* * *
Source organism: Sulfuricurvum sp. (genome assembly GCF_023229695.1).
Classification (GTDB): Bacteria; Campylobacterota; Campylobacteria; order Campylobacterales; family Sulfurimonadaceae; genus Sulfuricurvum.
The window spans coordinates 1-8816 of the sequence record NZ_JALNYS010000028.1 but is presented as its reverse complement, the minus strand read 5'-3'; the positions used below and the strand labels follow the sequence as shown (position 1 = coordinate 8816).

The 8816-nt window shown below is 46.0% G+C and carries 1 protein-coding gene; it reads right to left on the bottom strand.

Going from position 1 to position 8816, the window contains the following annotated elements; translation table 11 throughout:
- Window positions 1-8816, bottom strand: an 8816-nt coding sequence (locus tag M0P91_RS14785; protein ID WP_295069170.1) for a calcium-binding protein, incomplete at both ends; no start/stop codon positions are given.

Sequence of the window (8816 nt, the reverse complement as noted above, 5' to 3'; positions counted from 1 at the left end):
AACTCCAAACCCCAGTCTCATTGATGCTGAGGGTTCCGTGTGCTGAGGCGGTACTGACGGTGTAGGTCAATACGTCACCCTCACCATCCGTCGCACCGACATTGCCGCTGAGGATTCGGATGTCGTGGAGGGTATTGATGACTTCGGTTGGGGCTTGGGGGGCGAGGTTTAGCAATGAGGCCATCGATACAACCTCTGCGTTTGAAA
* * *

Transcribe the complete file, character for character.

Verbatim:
Source organism: Sulfuricurvum sp. (genome assembly GCF_023229695.1).
Classification (GTDB): Bacteria; Campylobacterota; Campylobacteria; order Campylobacterales; family Sulfurimonadaceae; genus Sulfuricurvum.
The window spans coordinates 1-8816 of the sequence record NZ_JALNYS010000028.1 but is presented as its reverse complement, the minus strand read 5'-3'; the positions used below and the strand labels follow the sequence as shown (position 1 = coordinate 8816).

The 8816-nt window shown below is 46.0% G+C and carries 1 protein-coding gene; it reads right to left on the bottom strand.

Going from position 1 to position 8816, the window contains the following annotated elements; translation table 11 throughout:
- Window positions 1-8816, bottom strand: an 8816-nt coding sequence (locus tag M0P91_RS14785; protein ID WP_295069170.1) for a calcium-binding protein, incomplete at both ends; no start/stop codon positions are given.

Sequence of the window (8816 nt, the reverse complement as noted above, 5' to 3'; positions counted from 1 at the left end):
AACTCCAAACCCCAGTCTCATTGATGCTGAGGGTTCCGTGTGCTGAGGCGGTACTGACGGTGTAGGTCAATACGTCACCCTCACCATCCGTCGCACCGACATTGCCGCTGAGGATTCGGATGTCGTGGAGGGTATTGATGACTTCGGTTGGGGCTTGGGGGGCGAGGTTTAGCAATGAGGCCATCGATACAACCTCTGCGTTTGAAA